In Act 3 Scene 1 of Hamlet, Shakespeare uses an aside to directly reveal a character’s internal conflict and struggle with guilt.
Claudius, the current King of Denmark, is an evil murderer. The entire play of Hamlet revolves around the murder of Hamlet’s father, the deceased King of Denmark. In a ghostly revelation, Hamlet discovers that his uncle Claudius is the murderer.
Throughout the play, Hamlet attempts to deal with this horrible truth. At one point, when some events that Hamlet has planned cut too close to home, Claudius turns to the audience and says:
King Claudius: O, tis too true! How smart a lash that speech doth give my conscience. The harlot’s cheek beautied with plast’ring art. Is not more ugly to the thing that helps it than is my most painted word. O heavy burden!
Claudius is admitting that his conscience is being whipped by the burden of guilt. Claudius sees his own false dishonesty.
Claudius, in this aside, admits to carrying a heavy burden of guilt.
This type of revelation is a perfect example of how important it is that an aside cannot be heard by the other characters onstage. If the other characters could hear, Claudius would be trapped.
Notice that all this is revealed in one or two lines. That is why this is considered an aside and not a soliloquy, since a soliloquy is much longer.
A monologue is a longer speech that one character says directly to the other characters onstage. All the others onstage can hear a monologue. The monologue is intended to communicate directly to them. The prefix “mono” means “one”- i.e. one character speaks.
The Function of a Monologue
Most often, a monologue in Shakespeare involves a character explaining a previous event or explaining why a certain action was taken. In Shakespeare’s three best-known plays, monologues are used to reveal tragic mistakes that often lead to woeful endings.
Friar Laurence, in Act 5 of Romeo and Juliet, explains the events of the play, and asks the Prince to provide punishment for his misdeeds. Although this is very long, it makes a good example.
Friar Lawrence reviews all the important events that caused the death of the two lovers. He also takes responsibility for his part in the tragedy. This explanation is what convinces the Prince to show mercy, and inspires the Capulets and Montagues to make peace.
It is important that all the characters onstage hear the entire monologue so that the next events of the play can take place.
In this case, this is NOT a soliloquy, because it is spoken directly to the characters onstage. The characters then react and respond accordingly.
Romeo, there dead, was husband to that Juliet,
And she, there dead, that Romeo’s faithful wife.
I married them, and their stol’n marriage day
Was Tybalt’s doomsday, whose untimely death
Banished the new-made bridegroom from the city—
For whom, and not for Tybalt, Juliet pined.
You, to remove that siege of grief from her,
Betrothed and would have married her perforce
To County Paris. Then comes she to me,
And with wild looks bid me devise some mean
To rid her from this second marriage,
Or in my cell there would she kill herself.
Then gave I her, so tutored by my art,
A sleeping potion, which so took effect
As I intended, for it wrought on her
The form of death.
All this I know, and to the marriage
Her Nurse is privy. And if aught in this
Miscarried by my fault, let my old life
Be sacrificed some hour before his time
Unto the rigor of severest law.
Remember, the key difference between a monologue and a soliloquy is the ability of the other characters to hear and respond to the words.
Even though this monologue reveals some inner conflict on the part of Friar Lawrence, it is not a soliloquy, because the other characters onstage are participating by listening and reacting to his speech.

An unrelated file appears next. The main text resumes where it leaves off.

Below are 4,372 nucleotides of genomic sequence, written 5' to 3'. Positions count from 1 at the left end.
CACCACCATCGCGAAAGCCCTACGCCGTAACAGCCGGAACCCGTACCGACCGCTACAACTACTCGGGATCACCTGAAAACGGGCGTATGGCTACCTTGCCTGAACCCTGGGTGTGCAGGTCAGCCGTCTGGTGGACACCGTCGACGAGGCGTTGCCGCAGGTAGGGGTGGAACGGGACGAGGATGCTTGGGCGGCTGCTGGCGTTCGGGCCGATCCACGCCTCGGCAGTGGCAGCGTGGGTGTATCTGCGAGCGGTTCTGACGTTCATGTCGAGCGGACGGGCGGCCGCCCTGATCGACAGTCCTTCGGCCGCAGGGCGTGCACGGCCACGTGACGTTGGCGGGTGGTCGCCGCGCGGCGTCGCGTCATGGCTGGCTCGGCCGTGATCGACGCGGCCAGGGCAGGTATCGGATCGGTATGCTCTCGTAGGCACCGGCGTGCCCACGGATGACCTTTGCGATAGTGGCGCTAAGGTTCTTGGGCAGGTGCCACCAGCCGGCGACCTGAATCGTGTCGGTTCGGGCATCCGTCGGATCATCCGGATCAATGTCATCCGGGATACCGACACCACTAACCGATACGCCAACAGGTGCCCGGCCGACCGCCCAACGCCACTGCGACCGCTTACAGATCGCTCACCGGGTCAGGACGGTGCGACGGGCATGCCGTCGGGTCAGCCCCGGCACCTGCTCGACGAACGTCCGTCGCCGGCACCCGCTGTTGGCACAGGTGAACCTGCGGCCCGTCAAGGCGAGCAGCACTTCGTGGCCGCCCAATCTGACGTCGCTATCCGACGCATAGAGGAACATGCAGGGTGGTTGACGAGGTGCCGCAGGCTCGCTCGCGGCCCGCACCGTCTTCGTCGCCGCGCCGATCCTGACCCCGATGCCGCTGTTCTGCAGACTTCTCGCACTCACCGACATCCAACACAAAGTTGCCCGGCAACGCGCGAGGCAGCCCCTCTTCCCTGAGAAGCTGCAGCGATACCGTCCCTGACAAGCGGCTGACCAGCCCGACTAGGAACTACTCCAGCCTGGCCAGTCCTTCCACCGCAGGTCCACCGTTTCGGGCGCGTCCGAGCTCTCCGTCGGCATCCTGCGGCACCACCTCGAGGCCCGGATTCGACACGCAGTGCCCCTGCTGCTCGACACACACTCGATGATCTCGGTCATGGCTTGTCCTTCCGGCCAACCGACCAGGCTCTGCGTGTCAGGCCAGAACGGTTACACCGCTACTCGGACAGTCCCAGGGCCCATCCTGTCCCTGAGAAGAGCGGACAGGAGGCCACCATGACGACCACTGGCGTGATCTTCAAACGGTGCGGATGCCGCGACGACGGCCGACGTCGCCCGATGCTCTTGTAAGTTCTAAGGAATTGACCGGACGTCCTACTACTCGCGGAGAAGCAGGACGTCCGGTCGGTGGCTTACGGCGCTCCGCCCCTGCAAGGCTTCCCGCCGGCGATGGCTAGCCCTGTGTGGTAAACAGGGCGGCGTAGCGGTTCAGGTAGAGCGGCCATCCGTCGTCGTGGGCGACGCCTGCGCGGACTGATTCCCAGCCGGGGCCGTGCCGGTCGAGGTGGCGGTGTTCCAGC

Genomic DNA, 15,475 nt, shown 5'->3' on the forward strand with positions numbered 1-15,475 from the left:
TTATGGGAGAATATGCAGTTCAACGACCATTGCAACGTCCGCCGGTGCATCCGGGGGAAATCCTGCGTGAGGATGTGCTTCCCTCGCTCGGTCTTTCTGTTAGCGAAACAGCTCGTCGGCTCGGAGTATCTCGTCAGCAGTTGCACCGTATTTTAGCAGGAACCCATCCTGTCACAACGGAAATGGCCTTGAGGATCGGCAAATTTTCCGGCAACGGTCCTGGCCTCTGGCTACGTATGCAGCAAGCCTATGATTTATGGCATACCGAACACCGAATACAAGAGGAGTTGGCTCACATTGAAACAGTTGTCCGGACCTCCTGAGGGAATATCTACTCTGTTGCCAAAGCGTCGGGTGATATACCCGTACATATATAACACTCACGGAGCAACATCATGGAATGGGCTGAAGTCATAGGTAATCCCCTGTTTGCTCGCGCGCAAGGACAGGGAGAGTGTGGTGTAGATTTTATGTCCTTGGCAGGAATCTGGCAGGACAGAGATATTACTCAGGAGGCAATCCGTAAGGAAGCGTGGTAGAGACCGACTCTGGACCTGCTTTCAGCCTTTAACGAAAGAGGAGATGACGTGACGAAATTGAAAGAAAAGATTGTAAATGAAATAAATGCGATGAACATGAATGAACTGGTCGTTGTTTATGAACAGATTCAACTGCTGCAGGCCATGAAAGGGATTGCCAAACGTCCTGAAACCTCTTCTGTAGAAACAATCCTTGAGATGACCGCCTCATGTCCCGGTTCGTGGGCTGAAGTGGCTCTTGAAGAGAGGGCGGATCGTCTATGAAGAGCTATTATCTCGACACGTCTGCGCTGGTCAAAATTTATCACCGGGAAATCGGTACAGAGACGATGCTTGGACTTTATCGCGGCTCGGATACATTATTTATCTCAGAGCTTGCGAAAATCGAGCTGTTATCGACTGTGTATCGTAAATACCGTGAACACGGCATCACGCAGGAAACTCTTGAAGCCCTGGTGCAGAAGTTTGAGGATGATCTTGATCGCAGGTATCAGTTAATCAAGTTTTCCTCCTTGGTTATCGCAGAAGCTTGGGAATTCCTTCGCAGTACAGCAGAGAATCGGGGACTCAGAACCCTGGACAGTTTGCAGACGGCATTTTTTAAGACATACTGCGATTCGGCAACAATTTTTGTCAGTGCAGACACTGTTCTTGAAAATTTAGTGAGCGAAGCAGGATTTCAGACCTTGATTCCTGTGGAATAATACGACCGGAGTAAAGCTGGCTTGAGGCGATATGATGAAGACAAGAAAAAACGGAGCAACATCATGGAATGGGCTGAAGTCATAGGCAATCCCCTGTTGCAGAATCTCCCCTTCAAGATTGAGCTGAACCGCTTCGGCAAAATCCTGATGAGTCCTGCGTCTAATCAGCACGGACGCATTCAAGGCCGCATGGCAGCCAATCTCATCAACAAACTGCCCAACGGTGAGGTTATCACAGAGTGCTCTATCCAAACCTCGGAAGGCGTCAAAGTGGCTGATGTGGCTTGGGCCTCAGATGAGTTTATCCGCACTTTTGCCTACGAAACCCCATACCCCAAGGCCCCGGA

Dialogue is the part of Shakespeare plays that is most familiar to audiences. Dialogue is simply two or more characters speaking directly to one another. The audience can hear what is said, but is not included in the action.
This is the standard form of address onstage for all of Shakespeare’s plays. Dialogue is the thing that most people already understand as part of a play.
The Function of Dialogue
Even though the word dialogue refers to two (the prefix “di” means “two”), dialogue can involve more than two characters. The audience essentially witnesses the events.
Dialogue can contain long speeches, such as monologues, as part of the conversation.
Dialogue takes place between two or more characters onstage. All or some of the characters can hear one another. Sometimes one character will speak to another, with the intention of not being overheard by the others. While this is a side comment, it is not an aside.
An aside is spoken directly to the audience, or to the character’s private self. The character steps out of the action to make a comment. This comment is not heard by any of the others onstage. The purpose of an aside is to reveal something additional that others in the play do not know.
In Romeo and Juliet, Act 2, there is some dialogue that takes place as Romeo and Juliet share their very first kiss. This dialogue is interesting, because it also creates a sonnet. Notice that the back-and-forth between the characters creates a kind of poetry, even as the lovers are bantering.
ROMEO [To JULIET]
If I profane with my unworthiest hand
This holy shrine, the gentle fine is this:
My lips, two blushing pilgrims, ready stand
To smooth that rough touch with a tender kiss.
Good pilgrim, you do wrong your hand too much,
Which mannerly devotion shows in this;
For saints have hands that pilgrims’ hands do touch,
And palm to palm is holy palmers’ kiss.
Have not saints lips, and holy palmers too?
Ay, pilgrim, lips that they must use in prayer.
O, then, dear saint, let lips do what hands do;
They pray, grant thou, lest faith turn to despair.
Saints do not move, though grant for prayers’ sake.
Then move not, while my prayer’s effect I take
- most familiar form of dramatic literature
- characters speak to one another
- can include short lines or longer speeches
- may involve more thatn two characters
- may be longer or shorter speeches
- directly to other characters, directly to self, or directly to audience.
- Longer speeches directly to other characters are monologues.Monologues have very few limitations.
- Longer speeches to audience or to character’s private self are soliloquies. Soliloquies must involve internal struggles or moral issues.
- Shorter comments to audience are asides. Asides usually reveal secrets.